Outcome of the US presidential elections: Reforming the agenda for reproductive health and women’s rights

Friday Okonofua, Karl Eimuhi, Akhere Omonkhua, Lorretta Ntoimo, Joseph Balogun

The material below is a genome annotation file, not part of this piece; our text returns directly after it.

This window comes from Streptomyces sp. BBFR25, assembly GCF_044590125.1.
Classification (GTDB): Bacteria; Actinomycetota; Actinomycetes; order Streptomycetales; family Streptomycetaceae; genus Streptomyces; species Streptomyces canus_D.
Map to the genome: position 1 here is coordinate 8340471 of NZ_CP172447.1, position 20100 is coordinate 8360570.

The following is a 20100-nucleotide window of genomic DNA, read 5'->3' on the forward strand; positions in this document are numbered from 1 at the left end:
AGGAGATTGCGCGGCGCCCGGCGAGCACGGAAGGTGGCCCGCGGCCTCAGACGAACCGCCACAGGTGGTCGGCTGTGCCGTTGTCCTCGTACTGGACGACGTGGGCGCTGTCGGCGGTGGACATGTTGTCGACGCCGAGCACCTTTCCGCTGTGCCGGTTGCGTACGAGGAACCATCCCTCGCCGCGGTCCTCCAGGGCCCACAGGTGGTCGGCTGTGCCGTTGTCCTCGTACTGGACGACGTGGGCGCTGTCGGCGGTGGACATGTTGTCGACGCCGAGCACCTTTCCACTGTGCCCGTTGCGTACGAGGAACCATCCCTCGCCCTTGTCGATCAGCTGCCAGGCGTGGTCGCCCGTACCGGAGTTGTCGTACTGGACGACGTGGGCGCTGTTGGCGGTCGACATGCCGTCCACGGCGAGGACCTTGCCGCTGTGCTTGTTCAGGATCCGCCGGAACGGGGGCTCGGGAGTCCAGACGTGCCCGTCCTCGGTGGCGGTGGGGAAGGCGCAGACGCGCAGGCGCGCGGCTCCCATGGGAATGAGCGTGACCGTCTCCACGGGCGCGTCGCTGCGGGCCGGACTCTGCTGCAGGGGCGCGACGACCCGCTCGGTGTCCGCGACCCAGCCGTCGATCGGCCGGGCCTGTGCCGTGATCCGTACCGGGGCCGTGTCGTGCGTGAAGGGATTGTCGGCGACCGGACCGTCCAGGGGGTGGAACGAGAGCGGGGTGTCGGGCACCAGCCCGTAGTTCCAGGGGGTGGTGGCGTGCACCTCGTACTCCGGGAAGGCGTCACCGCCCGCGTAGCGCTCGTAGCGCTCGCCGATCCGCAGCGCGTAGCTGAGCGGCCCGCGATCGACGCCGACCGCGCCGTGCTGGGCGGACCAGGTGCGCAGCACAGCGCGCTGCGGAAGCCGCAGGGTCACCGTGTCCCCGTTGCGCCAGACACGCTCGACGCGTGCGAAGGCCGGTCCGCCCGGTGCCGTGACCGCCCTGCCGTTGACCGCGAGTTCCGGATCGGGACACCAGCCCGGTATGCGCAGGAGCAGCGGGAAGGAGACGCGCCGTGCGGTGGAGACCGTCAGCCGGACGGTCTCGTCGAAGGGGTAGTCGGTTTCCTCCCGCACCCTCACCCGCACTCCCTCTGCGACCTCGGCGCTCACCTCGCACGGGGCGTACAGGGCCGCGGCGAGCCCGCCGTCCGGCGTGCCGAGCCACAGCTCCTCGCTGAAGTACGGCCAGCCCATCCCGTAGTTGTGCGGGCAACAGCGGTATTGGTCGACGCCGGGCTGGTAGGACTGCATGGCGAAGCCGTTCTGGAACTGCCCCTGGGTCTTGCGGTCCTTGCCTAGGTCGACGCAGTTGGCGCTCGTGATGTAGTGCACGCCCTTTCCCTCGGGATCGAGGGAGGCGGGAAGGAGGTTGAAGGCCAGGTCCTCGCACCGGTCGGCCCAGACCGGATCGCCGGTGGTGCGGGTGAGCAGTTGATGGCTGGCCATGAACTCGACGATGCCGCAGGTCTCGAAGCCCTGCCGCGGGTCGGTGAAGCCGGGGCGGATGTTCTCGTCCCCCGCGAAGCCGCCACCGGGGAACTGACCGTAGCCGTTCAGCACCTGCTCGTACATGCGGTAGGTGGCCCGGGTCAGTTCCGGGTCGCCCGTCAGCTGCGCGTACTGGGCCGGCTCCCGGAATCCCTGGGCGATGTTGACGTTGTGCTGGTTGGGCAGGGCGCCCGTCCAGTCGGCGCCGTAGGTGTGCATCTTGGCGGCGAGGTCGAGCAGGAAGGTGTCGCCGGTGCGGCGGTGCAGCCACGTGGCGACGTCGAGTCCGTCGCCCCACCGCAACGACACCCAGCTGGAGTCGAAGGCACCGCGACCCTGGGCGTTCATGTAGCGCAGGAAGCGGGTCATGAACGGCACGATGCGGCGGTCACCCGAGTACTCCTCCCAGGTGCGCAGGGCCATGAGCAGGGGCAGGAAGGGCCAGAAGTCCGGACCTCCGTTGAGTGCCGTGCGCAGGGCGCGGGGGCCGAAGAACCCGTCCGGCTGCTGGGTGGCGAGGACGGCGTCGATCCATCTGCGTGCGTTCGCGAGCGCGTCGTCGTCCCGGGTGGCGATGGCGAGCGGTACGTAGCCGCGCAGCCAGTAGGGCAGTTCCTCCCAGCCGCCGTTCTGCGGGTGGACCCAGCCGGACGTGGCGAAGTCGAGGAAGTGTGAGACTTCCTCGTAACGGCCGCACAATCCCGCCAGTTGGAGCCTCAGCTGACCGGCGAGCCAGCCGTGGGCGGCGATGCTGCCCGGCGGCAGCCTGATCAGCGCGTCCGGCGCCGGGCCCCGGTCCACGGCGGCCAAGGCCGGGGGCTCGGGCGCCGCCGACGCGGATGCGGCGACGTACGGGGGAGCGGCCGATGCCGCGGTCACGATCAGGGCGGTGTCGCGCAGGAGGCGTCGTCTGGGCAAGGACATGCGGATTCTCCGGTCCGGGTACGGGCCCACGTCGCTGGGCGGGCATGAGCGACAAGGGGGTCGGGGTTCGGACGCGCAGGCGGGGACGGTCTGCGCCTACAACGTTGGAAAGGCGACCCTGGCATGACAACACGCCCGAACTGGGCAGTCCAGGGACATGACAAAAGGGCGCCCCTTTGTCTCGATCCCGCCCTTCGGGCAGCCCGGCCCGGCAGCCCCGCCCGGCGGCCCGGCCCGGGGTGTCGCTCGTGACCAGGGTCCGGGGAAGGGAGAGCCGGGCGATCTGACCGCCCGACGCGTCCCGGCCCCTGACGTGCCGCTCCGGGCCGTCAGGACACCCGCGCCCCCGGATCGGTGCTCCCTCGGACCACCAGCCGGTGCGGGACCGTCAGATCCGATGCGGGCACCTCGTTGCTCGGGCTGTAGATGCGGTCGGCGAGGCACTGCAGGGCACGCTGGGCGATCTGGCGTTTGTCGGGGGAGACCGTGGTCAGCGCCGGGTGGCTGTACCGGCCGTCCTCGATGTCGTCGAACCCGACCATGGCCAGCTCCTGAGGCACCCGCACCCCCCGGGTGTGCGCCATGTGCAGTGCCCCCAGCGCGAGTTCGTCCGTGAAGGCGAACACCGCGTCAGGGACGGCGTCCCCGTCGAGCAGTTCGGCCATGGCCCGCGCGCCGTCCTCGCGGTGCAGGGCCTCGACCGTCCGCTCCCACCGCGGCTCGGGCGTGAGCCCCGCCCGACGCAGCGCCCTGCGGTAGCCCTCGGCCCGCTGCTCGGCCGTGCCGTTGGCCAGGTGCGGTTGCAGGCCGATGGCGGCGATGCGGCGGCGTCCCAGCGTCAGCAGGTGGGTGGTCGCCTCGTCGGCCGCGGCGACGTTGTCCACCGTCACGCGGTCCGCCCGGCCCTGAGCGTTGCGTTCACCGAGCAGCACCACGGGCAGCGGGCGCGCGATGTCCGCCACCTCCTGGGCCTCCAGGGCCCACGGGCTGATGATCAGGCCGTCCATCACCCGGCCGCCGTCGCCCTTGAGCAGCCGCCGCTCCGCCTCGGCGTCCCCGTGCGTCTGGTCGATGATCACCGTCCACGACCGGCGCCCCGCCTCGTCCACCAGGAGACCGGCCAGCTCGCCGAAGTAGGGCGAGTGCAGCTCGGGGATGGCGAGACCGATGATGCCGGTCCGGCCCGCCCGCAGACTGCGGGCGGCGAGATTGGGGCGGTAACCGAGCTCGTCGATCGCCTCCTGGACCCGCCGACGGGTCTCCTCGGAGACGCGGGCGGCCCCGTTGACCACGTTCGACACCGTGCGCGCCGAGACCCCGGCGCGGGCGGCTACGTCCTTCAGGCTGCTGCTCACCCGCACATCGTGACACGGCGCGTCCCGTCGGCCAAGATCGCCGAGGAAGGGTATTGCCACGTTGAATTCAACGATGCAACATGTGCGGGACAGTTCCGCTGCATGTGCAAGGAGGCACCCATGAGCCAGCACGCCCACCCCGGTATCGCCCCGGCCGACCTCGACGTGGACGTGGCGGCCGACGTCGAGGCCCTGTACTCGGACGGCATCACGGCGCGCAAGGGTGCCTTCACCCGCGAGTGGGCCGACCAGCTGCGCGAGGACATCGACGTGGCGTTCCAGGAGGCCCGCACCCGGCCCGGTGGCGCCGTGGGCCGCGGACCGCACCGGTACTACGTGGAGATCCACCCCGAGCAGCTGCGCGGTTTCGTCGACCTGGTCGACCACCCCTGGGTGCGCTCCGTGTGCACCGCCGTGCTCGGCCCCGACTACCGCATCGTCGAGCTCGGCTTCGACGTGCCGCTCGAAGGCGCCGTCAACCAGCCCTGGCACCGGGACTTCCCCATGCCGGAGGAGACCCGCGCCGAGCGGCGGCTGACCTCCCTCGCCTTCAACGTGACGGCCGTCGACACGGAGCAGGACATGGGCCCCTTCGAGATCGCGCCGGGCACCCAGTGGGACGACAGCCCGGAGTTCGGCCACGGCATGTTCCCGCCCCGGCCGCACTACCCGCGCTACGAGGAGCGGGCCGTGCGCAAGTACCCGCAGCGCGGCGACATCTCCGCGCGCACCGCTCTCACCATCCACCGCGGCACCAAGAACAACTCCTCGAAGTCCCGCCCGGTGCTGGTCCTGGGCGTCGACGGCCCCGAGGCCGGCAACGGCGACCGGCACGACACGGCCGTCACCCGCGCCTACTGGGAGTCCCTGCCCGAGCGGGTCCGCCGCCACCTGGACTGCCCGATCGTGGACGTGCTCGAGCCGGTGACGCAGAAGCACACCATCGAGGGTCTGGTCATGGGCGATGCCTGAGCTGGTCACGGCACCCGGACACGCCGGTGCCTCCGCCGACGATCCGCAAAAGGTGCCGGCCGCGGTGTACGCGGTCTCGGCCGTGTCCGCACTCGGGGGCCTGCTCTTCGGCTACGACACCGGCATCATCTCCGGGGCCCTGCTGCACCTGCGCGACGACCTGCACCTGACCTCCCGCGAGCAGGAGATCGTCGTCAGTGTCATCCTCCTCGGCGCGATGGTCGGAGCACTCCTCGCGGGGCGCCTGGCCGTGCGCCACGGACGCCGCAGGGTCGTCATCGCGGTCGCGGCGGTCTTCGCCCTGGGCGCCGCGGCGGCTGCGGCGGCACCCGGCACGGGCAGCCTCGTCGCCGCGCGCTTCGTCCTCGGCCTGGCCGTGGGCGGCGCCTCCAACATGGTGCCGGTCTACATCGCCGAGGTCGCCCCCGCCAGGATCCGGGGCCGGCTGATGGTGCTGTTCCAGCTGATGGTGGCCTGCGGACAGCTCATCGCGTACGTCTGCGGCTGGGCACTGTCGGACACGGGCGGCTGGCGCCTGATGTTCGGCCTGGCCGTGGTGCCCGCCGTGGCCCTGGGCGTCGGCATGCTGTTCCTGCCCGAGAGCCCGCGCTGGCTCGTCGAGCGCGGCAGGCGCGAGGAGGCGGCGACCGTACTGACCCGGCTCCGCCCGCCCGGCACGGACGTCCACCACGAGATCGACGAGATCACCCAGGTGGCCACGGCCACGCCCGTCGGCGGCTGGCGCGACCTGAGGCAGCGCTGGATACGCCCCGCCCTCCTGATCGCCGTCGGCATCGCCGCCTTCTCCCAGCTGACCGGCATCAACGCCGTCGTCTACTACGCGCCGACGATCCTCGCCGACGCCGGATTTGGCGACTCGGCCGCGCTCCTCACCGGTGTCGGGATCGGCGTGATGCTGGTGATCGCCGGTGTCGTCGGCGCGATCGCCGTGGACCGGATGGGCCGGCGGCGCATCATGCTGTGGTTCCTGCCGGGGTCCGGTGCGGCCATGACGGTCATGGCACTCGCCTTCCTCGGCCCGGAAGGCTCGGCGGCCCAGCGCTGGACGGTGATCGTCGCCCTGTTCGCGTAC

At the time of finalizing this editorial on November 28, 2020, Joe Biden has been projected by the major television and media networks as the winner of the 2020 Presidential election in the United States.  Barring unforeseen developments, it is now evident that he will be sworn-in as the 46th President of the United States (POTUS) on Wednesday, January 20, 2021.  With this increased likelihood of the Biden presidency of the world's most powerful country, it is appropriate to explore what this means for reproductive health and women's health and social development, not only in the United States but also for Africa and the rest of the world. At the onset of the presidency of Donald Trump in 2017, this journal cautioned that the "reversal of the US progressive policies will have hindering effects on the implementation of the Sustainable Development Goals, three of which were specifically designed to promote gender equality and social equality around the world"1. Therefore, it was not surprising that the performance of Donald Trump in the domains of social justice, racial equity, and gender equality featured prominently in the campaigns for the 2020 elections and were significant points in anchoring victory for Joe Biden. As a pragmatic democrat, President-elect Biden promises to re-enact some of the most endearing principles in promoting women's health and development and reproductive health and social justice in two main ways. First and foremost, his choice of a woman as Vice-President convinces the world that “he has put his money where his mouth is”. The choice and emergence of Kamala Harris as Vice-President, the first woman to occupy the highest political position in the United States, testifies to Biden's positioning as a strong advocate and practitioner of women's rights and social justice.

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